‘Audi e-tron Quattro Concept’ is equipped with a battery with a capacity of 95 kWh, which allows it to go a distance of 500 km on a single charge. Picture credits: Audi AG

‘Audi e-tron Quattro Concept’: a sketch by Kamil Łabanowicz. The concept combines aerodynamic design and a high-tech electric drive system. Audi AG

What is the story behind EDOMI?

EDOMI is a story of a family. Some say that only we can create our success. In my case, hard work toward my dream of designing cars was always accompanied by great support from my parents, and I will be always grateful to them for that. They were the ones who showed me how to think outside of the box, and trust me, in the 80s and 90s in Poland, this was a very rare mindset. That’s why our connection is very strong, and that led us to EDOMI.

It was Christmas Eve in 2013 when, after all the food and unwrapping the presents, my parents started to talk about finding a new house. As it turned out, it was very hard to find anything attractive in the neighborhood. I sat down on the sofa with my laptop and started to sketch some house-looking shapes directly in Photoshop. My dad on my left side, my mom on the right, my sister behind me—we all suddenly started a brainstorm and discussion while I was shaping the building on the screen. After just half an hour, we had a ready sketch of a house. And the major shape has not changed.

The house was located on land we had owned for years, but we had never considered that place for a house.

My idea was to create a modern house that would “float” above the ground. A house on one level, without stairs. Practical, opened only on a few particular perspectives, and different. My parents are special—why should their house be any different?

The general idea of the building was created very fast. For me, it was a “comeback” to architecture after many years. When EDOMI construction started full steam in fall 2014, I was simultaneously working as a lead designer on the Audi e-tron Quattro Concept. EDOMI was looking great on the renderings, and our task was to make sure that it looked as great in reality. Most people called us crazy. So, my father solved all the technical issues and problems himself as an experienced engineer. We knew that the project was exceptional in many ways, and we are very glad that world-class experts shared our opinion. In April 2015, we were nominated for, and eventually won, an A’Design Award prize in Lago di Como[02].

Since the shape of the house was pretty unique, other people started to ask us if we would consider building that house again for someone else. That’s how we started to think about how we could multiply that sort of house, taking into consideration the challenging craftsmanship required by those unique shapes. And that is what we are currently working on.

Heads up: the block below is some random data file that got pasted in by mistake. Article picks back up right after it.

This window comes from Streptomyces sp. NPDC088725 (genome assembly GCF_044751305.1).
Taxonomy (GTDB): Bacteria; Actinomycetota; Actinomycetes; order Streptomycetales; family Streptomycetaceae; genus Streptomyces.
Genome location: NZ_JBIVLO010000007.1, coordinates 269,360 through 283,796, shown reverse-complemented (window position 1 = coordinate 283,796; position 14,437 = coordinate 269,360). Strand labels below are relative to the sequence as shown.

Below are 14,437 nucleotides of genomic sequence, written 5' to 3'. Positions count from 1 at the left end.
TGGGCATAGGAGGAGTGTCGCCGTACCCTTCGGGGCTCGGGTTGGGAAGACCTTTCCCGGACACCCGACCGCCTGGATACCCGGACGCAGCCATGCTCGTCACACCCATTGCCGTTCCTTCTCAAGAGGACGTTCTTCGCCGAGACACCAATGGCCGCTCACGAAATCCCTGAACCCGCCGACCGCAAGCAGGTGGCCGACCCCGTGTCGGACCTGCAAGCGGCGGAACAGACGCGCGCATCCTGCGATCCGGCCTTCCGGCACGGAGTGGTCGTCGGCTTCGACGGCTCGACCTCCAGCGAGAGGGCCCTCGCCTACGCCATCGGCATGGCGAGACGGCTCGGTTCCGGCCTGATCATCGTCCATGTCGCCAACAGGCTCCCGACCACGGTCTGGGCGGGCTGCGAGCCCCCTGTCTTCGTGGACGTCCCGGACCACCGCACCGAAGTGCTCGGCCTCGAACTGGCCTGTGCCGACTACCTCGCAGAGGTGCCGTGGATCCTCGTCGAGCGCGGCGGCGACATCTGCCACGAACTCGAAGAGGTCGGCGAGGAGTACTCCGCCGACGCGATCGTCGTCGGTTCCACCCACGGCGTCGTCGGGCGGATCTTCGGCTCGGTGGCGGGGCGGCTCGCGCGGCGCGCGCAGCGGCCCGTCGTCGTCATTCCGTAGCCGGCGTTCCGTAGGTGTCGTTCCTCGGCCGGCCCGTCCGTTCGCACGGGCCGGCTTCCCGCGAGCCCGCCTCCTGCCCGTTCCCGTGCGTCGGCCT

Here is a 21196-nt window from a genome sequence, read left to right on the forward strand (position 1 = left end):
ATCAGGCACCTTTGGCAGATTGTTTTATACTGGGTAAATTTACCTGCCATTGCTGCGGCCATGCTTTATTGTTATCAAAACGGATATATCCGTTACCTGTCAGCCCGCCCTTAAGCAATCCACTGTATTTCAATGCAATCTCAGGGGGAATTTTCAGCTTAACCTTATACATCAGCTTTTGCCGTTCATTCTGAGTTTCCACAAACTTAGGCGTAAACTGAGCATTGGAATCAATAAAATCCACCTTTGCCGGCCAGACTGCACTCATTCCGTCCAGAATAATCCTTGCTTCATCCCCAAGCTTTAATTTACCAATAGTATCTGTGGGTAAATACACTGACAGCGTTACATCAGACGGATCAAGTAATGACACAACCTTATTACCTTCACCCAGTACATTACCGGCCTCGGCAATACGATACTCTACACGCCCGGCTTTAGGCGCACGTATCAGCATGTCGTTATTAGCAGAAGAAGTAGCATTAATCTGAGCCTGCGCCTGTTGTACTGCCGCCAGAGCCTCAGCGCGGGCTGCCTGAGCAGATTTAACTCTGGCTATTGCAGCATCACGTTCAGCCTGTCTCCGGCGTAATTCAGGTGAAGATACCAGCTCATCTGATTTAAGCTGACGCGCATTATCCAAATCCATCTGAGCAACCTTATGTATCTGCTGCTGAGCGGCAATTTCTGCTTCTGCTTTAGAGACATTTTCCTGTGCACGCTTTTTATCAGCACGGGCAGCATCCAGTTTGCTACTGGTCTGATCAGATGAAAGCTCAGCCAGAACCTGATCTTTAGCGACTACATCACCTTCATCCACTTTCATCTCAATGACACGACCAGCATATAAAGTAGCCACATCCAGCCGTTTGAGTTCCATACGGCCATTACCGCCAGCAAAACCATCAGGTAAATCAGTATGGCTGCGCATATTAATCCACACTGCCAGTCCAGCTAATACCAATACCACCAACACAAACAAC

What is EDOMI all about?

It’s about breaking those rules in residential architecture that, in our opinion, are too old. We decided to detach the house from the ground—with this solution, our house is still located much higher than any typical bungalow. This solution brings a feeling of freedom, prestige, and space.

We also decided to use our Core & Shell concept. This concept, in which we physically separated functionality and design, facilitates two main functions: freeform shaping of the exterior façade, unrestricted by interior design/installations, while achieving excellent thermal and acoustic core insulation through the use of high-tech renewable materials.

In other words, the “Core” of the building is a steel construction that is detached from the ground and lined from the inside by sandwich panel walls. This solution provides very high energy efficiency. The “Shell” is our façade, which is not directly mounted on the internal walls of the building’s “Core.” That solution creates a gap through which rain or snow falls freely to the ground—it means an innovative drainage system that is simply hidden between the core and the outer façade.

The façade has a unique and characteristic design with very logical surface treatment. The intersecting surfaces create, in very logical way, edges and main openings. The dynamic lines create a feeling of lightness. With its shapes, EDOMI is very iconic.